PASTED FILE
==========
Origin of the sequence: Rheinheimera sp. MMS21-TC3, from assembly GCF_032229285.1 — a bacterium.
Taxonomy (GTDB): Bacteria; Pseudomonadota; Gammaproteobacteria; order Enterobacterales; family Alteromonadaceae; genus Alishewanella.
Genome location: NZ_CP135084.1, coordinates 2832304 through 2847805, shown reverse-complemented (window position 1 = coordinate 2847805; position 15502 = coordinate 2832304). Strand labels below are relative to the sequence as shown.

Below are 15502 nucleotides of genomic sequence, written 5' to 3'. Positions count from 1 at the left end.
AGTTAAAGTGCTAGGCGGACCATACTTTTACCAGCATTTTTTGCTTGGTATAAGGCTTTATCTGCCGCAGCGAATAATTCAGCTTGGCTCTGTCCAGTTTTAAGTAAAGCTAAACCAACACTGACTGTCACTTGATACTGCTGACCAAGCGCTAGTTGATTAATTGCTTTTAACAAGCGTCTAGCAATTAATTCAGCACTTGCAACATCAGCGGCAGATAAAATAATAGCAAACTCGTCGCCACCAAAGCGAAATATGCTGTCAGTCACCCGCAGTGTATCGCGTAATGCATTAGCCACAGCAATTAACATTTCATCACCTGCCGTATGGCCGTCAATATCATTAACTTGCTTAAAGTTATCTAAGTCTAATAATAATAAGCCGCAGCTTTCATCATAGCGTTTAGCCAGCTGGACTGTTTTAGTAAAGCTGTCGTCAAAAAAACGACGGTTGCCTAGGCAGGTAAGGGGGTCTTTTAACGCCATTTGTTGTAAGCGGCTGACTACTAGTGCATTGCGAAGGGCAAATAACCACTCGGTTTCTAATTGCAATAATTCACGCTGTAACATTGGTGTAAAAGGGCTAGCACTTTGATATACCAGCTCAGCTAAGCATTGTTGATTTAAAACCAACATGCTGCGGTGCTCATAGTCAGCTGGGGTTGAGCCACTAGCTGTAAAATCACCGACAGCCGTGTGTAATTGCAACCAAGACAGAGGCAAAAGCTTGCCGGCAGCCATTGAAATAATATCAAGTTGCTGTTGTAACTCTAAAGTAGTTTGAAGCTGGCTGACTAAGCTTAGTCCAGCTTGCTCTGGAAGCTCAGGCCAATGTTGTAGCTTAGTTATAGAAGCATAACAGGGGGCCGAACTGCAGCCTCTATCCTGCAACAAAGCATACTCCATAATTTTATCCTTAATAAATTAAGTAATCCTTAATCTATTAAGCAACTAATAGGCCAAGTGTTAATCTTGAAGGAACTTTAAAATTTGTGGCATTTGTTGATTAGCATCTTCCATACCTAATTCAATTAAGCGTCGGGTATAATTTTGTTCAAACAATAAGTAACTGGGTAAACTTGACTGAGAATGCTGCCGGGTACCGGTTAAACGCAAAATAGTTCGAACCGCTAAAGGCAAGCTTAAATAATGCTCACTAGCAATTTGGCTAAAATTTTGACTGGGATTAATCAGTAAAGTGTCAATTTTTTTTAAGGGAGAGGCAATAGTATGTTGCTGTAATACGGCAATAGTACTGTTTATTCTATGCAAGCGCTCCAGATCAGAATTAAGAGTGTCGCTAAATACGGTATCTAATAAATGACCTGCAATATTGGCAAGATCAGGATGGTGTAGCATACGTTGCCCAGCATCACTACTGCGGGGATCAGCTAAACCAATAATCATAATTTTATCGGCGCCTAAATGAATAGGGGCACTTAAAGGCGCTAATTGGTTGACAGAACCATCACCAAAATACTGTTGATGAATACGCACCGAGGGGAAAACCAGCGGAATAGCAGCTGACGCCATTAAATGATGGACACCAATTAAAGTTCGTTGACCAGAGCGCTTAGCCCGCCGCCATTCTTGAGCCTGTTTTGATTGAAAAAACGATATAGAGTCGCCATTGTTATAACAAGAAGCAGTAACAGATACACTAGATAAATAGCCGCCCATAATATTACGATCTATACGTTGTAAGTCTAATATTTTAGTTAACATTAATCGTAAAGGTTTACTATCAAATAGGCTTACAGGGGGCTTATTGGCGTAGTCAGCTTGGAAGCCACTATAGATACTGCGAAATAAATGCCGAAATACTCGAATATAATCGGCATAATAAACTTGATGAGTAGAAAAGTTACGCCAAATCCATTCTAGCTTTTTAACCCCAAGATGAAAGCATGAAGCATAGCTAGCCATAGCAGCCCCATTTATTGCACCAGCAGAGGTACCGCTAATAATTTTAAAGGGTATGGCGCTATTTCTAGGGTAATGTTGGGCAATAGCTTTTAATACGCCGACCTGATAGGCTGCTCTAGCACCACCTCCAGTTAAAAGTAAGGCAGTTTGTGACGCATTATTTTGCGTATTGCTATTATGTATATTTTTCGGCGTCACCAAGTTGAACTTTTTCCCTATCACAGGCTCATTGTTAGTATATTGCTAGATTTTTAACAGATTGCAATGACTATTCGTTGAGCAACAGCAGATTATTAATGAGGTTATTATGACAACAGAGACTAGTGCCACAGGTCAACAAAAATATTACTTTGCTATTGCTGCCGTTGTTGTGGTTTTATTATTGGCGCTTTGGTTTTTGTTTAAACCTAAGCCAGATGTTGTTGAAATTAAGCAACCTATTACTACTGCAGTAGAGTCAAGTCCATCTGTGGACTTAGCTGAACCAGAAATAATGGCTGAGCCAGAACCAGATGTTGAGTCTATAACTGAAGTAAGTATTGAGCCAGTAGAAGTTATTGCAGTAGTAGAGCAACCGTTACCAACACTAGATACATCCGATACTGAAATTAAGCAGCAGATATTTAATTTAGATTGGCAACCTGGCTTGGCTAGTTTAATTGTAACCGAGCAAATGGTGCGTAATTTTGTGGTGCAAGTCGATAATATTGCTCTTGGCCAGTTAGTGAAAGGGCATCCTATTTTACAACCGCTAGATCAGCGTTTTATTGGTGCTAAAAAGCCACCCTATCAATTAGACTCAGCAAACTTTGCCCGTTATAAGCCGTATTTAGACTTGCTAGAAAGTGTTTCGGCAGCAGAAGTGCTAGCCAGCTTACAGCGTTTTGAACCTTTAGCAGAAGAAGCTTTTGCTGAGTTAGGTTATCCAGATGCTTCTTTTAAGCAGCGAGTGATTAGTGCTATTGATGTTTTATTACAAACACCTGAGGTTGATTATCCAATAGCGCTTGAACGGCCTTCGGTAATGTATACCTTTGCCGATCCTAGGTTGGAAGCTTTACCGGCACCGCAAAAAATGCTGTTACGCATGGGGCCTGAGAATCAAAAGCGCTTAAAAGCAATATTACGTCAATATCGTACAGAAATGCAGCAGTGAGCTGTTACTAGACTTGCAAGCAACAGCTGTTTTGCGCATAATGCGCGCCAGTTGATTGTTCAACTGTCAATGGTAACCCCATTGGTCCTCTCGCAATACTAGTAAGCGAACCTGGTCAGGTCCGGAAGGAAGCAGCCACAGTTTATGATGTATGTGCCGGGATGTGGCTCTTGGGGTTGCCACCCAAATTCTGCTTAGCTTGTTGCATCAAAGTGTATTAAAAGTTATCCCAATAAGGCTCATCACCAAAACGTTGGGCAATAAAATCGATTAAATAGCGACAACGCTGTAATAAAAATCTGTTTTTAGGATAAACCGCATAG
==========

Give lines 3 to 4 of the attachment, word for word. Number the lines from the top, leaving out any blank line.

Genome location: NZ_CP135084.1, coordinates 2832304 through 2847805, shown reverse-complemented (window position 1 = coordinate 2847805; position 15502 = coordinate 2832304). Strand labels below are relative to the sequence as shown.

Below are 15502 nucleotides of genomic sequence, written 5' to 3'. Positions count from 1 at the left end.